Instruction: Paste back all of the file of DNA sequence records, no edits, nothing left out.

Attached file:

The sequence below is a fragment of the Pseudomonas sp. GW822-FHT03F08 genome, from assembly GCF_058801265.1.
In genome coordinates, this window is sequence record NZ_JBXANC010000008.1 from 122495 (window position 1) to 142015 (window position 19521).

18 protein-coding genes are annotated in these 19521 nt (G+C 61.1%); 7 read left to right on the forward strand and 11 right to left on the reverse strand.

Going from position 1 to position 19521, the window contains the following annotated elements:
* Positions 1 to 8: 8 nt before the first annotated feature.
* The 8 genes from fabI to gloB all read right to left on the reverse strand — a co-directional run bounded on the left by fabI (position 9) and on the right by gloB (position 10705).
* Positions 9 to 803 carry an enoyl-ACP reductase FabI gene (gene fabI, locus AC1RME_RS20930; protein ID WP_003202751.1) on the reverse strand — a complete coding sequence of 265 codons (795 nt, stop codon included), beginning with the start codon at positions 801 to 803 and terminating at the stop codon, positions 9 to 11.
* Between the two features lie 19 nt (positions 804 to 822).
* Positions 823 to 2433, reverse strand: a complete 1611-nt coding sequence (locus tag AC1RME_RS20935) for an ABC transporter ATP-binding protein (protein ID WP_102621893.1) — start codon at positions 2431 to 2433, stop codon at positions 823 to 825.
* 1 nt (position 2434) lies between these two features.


The sequence below is a fragment of the Pseudomonas sp. GW822-FHT03F08 genome, from assembly GCF_058801265.1.
In genome coordinates, this window is sequence record NZ_JBXANC010000008.1 from 122495 (window position 1) to 142015 (window position 19521).

18 protein-coding genes are annotated in these 19521 nt (G+C 61.1%); 7 read left to right on the forward strand and 11 right to left on the reverse strand.

Going from position 1 to position 19521, the window contains the following annotated elements:
* Positions 1 to 8: 8 nt before the first annotated feature.
* The 8 genes from fabI to gloB all read right to left on the reverse strand — a co-directional run bounded on the left by fabI (position 9) and on the right by gloB (position 10705).
* Positions 9 to 803 carry an enoyl-ACP reductase FabI gene (gene fabI, locus AC1RME_RS20930; protein ID WP_003202751.1) on the reverse strand — a complete coding sequence of 265 codons (795 nt, stop codon included), beginning with the start codon at positions 801 to 803 and terminating at the stop codon, positions 9 to 11.
* Between the two features lie 19 nt (positions 804 to 822).
* Positions 823 to 2433, reverse strand: a complete 1611-nt coding sequence (locus tag AC1RME_RS20935) for an ABC transporter ATP-binding protein (protein ID WP_102621893.1) — start codon at positions 2431 to 2433, stop codon at positions 823 to 825.
* 1 nt (position 2434) lies between these two features.